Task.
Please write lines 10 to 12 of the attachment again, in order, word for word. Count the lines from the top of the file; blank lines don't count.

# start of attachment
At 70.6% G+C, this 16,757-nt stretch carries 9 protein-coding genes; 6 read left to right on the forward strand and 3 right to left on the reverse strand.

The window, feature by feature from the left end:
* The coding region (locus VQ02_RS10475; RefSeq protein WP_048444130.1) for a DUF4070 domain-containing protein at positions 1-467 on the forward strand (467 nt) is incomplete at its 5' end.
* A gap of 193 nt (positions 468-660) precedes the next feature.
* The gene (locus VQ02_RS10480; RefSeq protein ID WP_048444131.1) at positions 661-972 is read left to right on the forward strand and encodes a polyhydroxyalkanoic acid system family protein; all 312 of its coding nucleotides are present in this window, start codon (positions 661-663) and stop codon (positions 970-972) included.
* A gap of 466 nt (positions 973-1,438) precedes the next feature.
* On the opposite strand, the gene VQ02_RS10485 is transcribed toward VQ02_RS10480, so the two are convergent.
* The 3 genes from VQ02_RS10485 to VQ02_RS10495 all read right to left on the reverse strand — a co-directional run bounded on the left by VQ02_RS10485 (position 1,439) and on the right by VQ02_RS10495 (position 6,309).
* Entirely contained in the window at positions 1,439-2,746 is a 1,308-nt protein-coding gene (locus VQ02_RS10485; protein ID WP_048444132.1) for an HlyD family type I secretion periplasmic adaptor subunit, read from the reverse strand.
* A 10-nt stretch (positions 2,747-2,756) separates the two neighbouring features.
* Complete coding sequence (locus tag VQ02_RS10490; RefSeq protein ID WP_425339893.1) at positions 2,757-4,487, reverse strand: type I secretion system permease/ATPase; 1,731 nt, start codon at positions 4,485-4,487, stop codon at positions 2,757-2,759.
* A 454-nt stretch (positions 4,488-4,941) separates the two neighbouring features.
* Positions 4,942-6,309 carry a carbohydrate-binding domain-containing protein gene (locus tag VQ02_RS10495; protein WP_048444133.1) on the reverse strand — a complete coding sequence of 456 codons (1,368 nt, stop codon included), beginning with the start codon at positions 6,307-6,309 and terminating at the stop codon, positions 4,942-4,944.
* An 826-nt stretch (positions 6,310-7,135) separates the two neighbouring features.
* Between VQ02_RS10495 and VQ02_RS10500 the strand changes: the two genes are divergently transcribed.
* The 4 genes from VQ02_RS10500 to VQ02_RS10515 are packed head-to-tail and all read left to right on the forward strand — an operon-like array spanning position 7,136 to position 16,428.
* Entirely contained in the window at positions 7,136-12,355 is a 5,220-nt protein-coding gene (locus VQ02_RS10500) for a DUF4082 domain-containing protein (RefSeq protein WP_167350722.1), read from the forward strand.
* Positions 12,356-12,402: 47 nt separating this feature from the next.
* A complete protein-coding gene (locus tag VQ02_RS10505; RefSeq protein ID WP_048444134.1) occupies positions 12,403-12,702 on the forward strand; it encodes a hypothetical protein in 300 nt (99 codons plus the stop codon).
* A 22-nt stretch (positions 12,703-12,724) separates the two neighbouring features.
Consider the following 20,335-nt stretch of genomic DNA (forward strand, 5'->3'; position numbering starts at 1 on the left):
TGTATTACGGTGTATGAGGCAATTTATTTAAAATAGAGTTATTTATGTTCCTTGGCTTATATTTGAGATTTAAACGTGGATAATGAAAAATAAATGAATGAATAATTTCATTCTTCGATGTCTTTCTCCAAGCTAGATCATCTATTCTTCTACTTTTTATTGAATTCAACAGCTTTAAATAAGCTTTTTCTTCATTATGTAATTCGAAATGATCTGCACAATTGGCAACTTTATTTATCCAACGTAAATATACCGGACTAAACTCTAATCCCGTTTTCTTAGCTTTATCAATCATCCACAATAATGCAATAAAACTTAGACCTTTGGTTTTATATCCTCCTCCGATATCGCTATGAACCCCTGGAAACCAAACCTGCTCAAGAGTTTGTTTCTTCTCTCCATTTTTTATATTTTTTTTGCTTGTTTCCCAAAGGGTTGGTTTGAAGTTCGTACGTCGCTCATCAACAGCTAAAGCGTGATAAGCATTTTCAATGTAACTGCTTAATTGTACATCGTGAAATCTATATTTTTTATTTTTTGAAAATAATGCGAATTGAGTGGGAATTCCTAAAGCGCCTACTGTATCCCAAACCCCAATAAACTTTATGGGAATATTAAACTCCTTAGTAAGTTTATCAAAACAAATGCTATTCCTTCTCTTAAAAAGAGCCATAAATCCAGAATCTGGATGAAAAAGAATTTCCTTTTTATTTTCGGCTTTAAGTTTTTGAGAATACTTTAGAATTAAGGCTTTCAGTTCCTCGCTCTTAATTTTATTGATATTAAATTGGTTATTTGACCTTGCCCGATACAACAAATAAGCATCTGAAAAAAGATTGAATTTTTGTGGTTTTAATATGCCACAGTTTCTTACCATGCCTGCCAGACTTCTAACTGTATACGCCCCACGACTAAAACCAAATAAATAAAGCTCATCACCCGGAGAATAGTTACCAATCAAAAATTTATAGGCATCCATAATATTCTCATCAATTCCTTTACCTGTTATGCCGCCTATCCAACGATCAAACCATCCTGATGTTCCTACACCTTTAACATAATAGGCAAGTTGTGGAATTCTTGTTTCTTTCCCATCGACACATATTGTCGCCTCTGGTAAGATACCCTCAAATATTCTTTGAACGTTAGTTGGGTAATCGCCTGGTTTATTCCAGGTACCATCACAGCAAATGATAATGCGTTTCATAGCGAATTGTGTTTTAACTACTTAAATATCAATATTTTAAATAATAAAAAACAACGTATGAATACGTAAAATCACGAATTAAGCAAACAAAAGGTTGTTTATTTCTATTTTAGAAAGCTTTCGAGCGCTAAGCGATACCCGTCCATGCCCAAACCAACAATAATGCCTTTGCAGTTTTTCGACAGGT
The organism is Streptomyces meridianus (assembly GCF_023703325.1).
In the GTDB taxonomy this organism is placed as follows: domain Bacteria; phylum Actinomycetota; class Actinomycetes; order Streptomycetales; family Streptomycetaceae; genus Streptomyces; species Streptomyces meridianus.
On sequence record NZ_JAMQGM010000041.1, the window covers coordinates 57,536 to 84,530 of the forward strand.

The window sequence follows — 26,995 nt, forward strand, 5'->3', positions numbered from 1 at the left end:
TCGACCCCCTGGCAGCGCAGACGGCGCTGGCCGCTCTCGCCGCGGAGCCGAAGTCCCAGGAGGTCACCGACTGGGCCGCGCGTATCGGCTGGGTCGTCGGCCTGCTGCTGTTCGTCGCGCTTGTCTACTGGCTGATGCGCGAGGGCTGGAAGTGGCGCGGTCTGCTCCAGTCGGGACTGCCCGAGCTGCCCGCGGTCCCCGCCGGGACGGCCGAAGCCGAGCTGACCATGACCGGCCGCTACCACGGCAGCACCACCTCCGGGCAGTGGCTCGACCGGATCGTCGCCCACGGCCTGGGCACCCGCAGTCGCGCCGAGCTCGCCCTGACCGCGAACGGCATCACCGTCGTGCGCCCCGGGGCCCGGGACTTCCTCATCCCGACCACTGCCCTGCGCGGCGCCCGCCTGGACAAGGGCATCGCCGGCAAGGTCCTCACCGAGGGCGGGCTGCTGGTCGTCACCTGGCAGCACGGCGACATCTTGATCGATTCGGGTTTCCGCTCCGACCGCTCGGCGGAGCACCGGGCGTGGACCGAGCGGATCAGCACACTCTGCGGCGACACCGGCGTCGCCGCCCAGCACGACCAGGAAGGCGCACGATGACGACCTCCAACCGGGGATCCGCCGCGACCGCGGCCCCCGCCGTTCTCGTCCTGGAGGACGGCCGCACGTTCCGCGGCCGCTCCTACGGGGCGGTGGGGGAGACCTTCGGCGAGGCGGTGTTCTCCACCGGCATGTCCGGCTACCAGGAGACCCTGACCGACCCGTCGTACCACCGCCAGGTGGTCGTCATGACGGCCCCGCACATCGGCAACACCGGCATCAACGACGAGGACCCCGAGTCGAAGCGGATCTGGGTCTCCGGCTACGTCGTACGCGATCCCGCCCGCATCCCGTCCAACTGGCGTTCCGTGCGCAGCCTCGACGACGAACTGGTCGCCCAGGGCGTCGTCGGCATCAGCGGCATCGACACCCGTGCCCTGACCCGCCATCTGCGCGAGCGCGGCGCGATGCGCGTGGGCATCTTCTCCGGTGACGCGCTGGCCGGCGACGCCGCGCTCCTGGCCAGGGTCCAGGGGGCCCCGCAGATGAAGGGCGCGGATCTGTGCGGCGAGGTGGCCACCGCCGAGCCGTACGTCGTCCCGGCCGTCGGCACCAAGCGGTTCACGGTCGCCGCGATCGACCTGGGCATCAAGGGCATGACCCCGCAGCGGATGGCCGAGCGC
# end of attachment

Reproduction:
* A 10-nt stretch (positions 2,747-2,756) separates the two neighbouring features.
* Complete coding sequence (locus tag VQ02_RS10490; RefSeq protein ID WP_425339893.1) at positions 2,757-4,487, reverse strand: type I secretion system permease/ATPase; 1,731 nt, start codon at positions 4,485-4,487, stop codon at positions 2,757-2,759.
* A 454-nt stretch (positions 4,488-4,941) separates the two neighbouring features.